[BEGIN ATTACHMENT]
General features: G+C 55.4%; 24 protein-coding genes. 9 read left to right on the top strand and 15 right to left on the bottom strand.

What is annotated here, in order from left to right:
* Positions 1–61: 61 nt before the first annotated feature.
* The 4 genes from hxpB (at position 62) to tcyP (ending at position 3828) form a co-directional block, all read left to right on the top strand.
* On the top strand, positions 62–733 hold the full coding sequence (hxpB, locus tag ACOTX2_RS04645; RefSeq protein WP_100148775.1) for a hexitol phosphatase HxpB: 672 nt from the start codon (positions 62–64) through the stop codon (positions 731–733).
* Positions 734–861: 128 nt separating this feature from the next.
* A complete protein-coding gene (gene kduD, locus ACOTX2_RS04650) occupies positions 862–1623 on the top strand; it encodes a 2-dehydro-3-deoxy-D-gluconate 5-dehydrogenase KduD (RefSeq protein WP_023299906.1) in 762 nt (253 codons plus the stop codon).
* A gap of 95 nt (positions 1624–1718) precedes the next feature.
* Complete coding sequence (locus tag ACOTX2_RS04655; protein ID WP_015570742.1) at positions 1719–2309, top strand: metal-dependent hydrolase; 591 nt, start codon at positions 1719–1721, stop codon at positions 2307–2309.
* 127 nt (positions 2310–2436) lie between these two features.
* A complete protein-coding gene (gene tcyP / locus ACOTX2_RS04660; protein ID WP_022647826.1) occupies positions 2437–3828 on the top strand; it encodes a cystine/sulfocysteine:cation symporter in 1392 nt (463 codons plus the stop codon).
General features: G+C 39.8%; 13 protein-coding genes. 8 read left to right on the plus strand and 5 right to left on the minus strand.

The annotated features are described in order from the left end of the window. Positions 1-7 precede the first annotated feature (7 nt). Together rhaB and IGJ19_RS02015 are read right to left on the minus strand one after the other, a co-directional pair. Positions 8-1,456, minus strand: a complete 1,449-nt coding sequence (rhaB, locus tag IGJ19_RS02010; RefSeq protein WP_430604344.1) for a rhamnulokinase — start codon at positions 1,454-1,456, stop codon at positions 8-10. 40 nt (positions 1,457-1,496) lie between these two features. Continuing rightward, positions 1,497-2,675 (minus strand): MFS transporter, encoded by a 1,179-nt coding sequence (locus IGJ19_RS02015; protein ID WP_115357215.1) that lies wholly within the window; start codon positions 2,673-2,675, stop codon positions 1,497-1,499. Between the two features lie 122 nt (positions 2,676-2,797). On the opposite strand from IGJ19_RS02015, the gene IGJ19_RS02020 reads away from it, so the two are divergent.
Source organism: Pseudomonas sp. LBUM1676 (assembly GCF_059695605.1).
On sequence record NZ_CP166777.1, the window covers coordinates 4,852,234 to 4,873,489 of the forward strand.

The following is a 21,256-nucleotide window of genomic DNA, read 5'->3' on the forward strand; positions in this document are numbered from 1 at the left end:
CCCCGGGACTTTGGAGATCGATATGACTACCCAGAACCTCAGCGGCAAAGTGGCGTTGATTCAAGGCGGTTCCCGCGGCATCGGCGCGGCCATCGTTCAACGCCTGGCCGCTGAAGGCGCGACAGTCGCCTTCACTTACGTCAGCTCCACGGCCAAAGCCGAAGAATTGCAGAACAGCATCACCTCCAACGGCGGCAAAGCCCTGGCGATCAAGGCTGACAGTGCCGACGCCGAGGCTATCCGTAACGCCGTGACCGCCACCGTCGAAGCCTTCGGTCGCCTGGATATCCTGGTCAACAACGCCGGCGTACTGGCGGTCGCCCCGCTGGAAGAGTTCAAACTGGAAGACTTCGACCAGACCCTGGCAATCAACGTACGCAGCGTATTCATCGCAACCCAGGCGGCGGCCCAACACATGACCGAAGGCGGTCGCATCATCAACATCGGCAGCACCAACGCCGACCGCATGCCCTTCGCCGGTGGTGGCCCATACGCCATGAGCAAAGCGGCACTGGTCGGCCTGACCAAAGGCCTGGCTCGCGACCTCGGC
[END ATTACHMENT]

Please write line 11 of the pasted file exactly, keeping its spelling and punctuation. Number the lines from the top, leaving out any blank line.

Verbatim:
* A complete protein-coding gene (gene tcyP / locus ACOTX2_RS04660; protein ID WP_022647826.1) occupies positions 2437–3828 on the top strand; it encodes a cystine/sulfocysteine:cation symporter in 1392 nt (463 codons plus the stop codon).